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Toronto Police Defend Handcuffing Boy with Asperger’s

Toronto Police Defend Handcuffing Boy with Asperger’s
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Toronto police are defending their decision to handcuff a 9-year-old boy with Asperger’s Syndrome at Fairbank Memorial Day Care Centre on July 28. According to the Toronto Sun, the center called police after they had locked the child in a room. Const. Victor Kwong said the boy was “being aggressive” and had “barricaded himself with tables and chairs… [and] thrown paint all over the room”; officers entered the room, told the boy to lie down and handcuffed him.

While police have been defending themselves, the autism community in Ontario has been quick to criticize law enforcement for using such heavy-handed tactics. Dr. Glenn Rampton, the CEO of Kerry’s Place Autism Services, which serves 5,000 autistic clients across Southern Ontario, said simply, “That wouldn’t be appropriate for any child”:

The boy blamed his tantrum on being bullied during the lunch hour. Children with autistic spectrum disorder can often have outbursts when they become frustrated, Dr. Rampton said. But there are far better ways of dealing with the situation — such as avoiding the triggers and defusing their anger — than mechanically restraining them.

“Why would two great big policemen need to put handcuffs on a nine-year-old when they should be fully capable of calming that child down?” the psychologist demanded. “Maybe they shouldn’t go out on a call like that unless they’re trained to deal with it.”

The child’s mother, Linda Dastous, says that her son is “traumatized” and “devastated”; the child himself says that he’s now “scared” whenever he sees police.

Peter Frampton, director of the center’s parent organization, the Learning Enrichment Foundation, said that his staff “are not able to restrain a child nor should they.” Dastous says, though, that the center simply called 911 rather than contacting her first to defuse the situation.

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101 comments

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8:42AM PDT on Mar 10, 2013

Thank you for sharing.

8:03AM PDT on Sep 29, 2011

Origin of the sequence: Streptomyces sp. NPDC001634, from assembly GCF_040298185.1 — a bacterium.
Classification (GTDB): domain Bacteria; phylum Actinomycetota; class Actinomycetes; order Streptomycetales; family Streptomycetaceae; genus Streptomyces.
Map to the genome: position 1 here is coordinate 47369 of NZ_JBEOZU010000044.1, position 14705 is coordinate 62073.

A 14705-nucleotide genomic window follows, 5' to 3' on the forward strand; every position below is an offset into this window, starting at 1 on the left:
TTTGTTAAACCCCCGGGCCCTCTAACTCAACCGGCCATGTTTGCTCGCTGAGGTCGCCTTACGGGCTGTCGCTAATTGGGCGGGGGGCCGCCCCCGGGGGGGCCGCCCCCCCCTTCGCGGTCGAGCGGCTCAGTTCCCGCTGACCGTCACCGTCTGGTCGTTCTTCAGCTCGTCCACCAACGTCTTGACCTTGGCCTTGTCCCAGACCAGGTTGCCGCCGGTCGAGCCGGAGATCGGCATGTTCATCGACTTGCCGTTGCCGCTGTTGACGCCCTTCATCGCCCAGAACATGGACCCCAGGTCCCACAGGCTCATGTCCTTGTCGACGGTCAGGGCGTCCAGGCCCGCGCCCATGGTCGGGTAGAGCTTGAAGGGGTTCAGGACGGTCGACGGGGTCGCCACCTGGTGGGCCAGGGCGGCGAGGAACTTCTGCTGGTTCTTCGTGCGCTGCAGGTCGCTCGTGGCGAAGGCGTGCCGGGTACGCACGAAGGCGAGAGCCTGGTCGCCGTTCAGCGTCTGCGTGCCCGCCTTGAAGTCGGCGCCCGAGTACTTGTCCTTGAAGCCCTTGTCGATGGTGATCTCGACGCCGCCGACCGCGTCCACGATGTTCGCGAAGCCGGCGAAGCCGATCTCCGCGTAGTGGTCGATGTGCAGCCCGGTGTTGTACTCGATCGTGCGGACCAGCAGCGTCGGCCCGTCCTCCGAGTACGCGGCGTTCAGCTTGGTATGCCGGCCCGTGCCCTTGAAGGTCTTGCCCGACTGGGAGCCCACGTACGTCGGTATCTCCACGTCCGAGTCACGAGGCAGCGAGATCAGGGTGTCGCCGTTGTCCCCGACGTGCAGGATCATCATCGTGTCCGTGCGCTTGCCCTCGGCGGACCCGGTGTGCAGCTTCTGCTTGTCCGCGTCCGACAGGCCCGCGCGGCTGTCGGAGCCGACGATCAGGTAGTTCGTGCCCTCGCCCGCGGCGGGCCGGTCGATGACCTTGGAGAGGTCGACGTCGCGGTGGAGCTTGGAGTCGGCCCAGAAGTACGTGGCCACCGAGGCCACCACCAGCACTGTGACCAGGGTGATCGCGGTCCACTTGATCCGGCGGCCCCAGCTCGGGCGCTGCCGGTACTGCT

children should not have police officers on them. they need a gentle and caring correction, not steel restraints.

6:53PM PDT on Sep 5, 2011

I live in Toronto & have had some interaction with autistic children at the school where I work a a crossing guard & volunteer at lunch time. I am totally embarrassed to acknowledge that I live in a city where an autistic child would receive that kind of treatment by police officers-To serve & Protect- yeah, what a joke!!! Were they not informed that the boy was autistic? Anybody with any amount of brains should know that children/people in the autistic spectrum have a difficult time coping in our world because of their sensitivities.

3:18PM PDT on Sep 5, 2011

Nine years old, two grown adult police officers, yes, they have to be cautious when trying to aprehend an out of control person reguardless of age. But....still....I think they should have been able to calm a child if they were aware of the illness he deals with that can trigger these type of outbreaks. If they were not aware of it, then they did what they were trained to do.

I would suggest that all officers have training that makes them aware of the conditions of Autistic type aliments and how to handle them.

11:54PM PDT on Sep 2, 2011

Thanks for posting.

5:57PM PDT on Sep 2, 2011

Thanks for the article.

10:14AM PDT on Sep 2, 2011

sad

10:12AM PDT on Sep 2, 2011

sad

1:50AM PDT on Sep 2, 2011

I come from Malaysia and when I was in the US attending college...I was shocked to find out that some of my mates were home schooled. I think in many countries homeschooling were illegal...nevertheless, if our parents are capable why do we need to attend a school of lies, chaos and unnecessary pressure? Basically schooling is about socialization and interaction...nothing else. At the end of the day if the kid can do well in the GED, scholastic and/or placement exams they can still enter college... Many kids in high schools are subjected to undue pressure from peers' subculture, bullying, hazing, stereotyping, competition to achieve, cosmetic outlook and modernity, etc. In college, nobody gives a hoot! Everybody, at the end of four years just ensure to graduate and get a job. Perhaps on some campus students do expect some degree of partying and boozing but then after the football and Saturdays, Sundays and the rest of the week are back to the library or the study room.

10:27PM PDT on Sep 1, 2011

They need to have something similar in place as Vancouvers car 86 where in these situations a police officer can go out with some type of psychiatric nurse who will be much more knowledgeable on how to calm someone down and prevent them from being aggresive rather than letting police officers who aren't educated on these things handle this stuff by themselves.

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